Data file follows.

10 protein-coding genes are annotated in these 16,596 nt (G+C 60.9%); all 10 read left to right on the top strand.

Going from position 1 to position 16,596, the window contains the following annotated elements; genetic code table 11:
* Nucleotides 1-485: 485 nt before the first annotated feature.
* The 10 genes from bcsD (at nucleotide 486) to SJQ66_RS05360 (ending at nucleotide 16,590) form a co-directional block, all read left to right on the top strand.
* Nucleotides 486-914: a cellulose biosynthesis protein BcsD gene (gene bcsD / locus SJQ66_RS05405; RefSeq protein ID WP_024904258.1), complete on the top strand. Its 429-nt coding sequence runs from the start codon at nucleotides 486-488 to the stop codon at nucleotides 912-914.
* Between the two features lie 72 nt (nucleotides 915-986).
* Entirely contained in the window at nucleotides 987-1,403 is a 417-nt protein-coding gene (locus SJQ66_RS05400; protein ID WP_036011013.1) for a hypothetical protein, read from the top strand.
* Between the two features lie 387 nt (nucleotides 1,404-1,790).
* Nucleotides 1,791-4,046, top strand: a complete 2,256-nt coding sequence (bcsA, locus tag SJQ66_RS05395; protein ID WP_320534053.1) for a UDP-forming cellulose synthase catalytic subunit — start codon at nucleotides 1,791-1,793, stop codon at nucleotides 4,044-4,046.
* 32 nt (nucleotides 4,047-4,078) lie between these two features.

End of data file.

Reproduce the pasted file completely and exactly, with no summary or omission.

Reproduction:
10 protein-coding genes are annotated in these 16,596 nt (G+C 60.9%); all 10 read left to right on the top strand.

Going from position 1 to position 16,596, the window contains the following annotated elements; genetic code table 11:
* Nucleotides 1-485: 485 nt before the first annotated feature.
* The 10 genes from bcsD (at nucleotide 486) to SJQ66_RS05360 (ending at nucleotide 16,590) form a co-directional block, all read left to right on the top strand.
* Nucleotides 486-914: a cellulose biosynthesis protein BcsD gene (gene bcsD / locus SJQ66_RS05405; RefSeq protein ID WP_024904258.1), complete on the top strand. Its 429-nt coding sequence runs from the start codon at nucleotides 486-488 to the stop codon at nucleotides 912-914.
* Between the two features lie 72 nt (nucleotides 915-986).
* Entirely contained in the window at nucleotides 987-1,403 is a 417-nt protein-coding gene (locus SJQ66_RS05400; protein ID WP_036011013.1) for a hypothetical protein, read from the top strand.
* Between the two features lie 387 nt (nucleotides 1,404-1,790).
* Nucleotides 1,791-4,046, top strand: a complete 2,256-nt coding sequence (bcsA, locus tag SJQ66_RS05395; protein ID WP_320534053.1) for a UDP-forming cellulose synthase catalytic subunit — start codon at nucleotides 1,791-1,793, stop codon at nucleotides 4,044-4,046.
* 32 nt (nucleotides 4,047-4,078) lie between these two features.